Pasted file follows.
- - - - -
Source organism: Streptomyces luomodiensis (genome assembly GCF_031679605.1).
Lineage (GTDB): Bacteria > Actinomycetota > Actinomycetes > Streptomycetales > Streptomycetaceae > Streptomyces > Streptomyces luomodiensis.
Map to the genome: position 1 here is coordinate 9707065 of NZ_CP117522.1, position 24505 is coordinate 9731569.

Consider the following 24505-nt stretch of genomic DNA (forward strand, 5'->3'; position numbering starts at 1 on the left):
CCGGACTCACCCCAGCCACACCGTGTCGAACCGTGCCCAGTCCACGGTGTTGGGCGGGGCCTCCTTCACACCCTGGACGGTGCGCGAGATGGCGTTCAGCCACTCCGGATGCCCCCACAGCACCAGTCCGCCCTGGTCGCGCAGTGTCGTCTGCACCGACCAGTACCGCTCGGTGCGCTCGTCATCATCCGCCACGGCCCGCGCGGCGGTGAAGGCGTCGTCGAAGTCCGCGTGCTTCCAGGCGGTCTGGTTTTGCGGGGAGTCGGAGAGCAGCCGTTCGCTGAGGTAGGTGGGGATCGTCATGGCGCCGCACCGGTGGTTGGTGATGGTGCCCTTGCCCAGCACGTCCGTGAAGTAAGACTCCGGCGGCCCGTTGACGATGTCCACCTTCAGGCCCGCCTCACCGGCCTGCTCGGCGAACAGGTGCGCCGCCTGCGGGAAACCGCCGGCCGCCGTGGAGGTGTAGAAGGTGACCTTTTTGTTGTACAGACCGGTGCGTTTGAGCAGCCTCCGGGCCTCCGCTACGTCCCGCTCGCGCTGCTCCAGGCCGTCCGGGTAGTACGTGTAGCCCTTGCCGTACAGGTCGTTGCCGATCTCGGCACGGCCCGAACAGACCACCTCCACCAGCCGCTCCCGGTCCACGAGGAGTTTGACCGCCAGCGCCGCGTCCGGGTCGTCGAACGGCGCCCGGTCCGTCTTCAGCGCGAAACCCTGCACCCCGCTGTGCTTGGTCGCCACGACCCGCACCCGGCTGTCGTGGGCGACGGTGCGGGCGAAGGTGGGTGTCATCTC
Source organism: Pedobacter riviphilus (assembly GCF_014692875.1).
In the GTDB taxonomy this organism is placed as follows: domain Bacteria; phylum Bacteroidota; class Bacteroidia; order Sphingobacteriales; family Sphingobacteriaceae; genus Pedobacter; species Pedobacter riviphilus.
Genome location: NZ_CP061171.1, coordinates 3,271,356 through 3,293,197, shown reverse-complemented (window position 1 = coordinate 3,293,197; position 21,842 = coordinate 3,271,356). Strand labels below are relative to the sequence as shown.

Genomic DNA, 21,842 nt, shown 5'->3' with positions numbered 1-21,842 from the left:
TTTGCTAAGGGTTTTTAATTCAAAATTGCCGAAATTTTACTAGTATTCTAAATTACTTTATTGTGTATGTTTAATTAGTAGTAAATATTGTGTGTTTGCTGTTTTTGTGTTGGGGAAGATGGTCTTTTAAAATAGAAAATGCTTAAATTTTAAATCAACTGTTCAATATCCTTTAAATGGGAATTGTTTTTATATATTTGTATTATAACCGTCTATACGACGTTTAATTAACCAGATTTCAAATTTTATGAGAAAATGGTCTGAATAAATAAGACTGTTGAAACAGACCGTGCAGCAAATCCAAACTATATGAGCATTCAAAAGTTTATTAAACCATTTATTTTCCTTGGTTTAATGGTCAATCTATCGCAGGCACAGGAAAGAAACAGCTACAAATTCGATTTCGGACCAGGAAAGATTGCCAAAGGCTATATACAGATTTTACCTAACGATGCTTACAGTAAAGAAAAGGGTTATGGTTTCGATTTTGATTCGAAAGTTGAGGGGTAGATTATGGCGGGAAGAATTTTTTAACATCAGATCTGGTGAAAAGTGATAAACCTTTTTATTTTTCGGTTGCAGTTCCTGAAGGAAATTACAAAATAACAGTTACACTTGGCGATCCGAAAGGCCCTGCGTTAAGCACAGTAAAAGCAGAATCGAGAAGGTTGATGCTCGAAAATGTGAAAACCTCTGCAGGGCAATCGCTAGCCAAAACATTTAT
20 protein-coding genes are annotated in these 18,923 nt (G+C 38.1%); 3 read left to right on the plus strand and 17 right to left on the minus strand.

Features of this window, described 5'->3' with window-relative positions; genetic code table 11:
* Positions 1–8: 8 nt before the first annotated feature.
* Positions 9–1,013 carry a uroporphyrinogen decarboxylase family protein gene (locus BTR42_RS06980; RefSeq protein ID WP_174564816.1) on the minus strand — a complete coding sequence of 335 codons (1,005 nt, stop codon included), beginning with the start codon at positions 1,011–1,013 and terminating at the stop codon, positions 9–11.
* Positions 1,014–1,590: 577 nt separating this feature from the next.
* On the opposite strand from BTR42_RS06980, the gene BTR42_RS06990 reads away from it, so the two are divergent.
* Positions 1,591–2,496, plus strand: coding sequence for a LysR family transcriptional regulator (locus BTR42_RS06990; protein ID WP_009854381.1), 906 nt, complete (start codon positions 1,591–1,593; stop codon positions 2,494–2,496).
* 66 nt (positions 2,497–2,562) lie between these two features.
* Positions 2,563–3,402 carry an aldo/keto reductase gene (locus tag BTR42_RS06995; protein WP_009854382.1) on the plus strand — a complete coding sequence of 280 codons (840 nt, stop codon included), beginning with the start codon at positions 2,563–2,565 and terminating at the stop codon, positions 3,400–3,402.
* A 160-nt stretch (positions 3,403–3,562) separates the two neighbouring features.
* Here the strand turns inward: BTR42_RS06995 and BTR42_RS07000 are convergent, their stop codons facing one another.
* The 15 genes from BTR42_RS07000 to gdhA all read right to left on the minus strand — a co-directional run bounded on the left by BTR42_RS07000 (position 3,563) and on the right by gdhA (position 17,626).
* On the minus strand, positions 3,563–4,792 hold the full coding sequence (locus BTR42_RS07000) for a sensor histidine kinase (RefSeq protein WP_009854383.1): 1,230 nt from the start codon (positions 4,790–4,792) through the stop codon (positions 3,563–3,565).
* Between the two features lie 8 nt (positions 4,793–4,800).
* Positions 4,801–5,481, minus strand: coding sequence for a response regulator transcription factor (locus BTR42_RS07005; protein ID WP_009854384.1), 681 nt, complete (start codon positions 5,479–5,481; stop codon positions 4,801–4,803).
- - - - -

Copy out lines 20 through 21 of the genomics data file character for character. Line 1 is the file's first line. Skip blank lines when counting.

* A 160-nt stretch (positions 3,403–3,562) separates the two neighbouring features.
* Here the strand turns inward: BTR42_RS06995 and BTR42_RS07000 are convergent, their stop codons facing one another.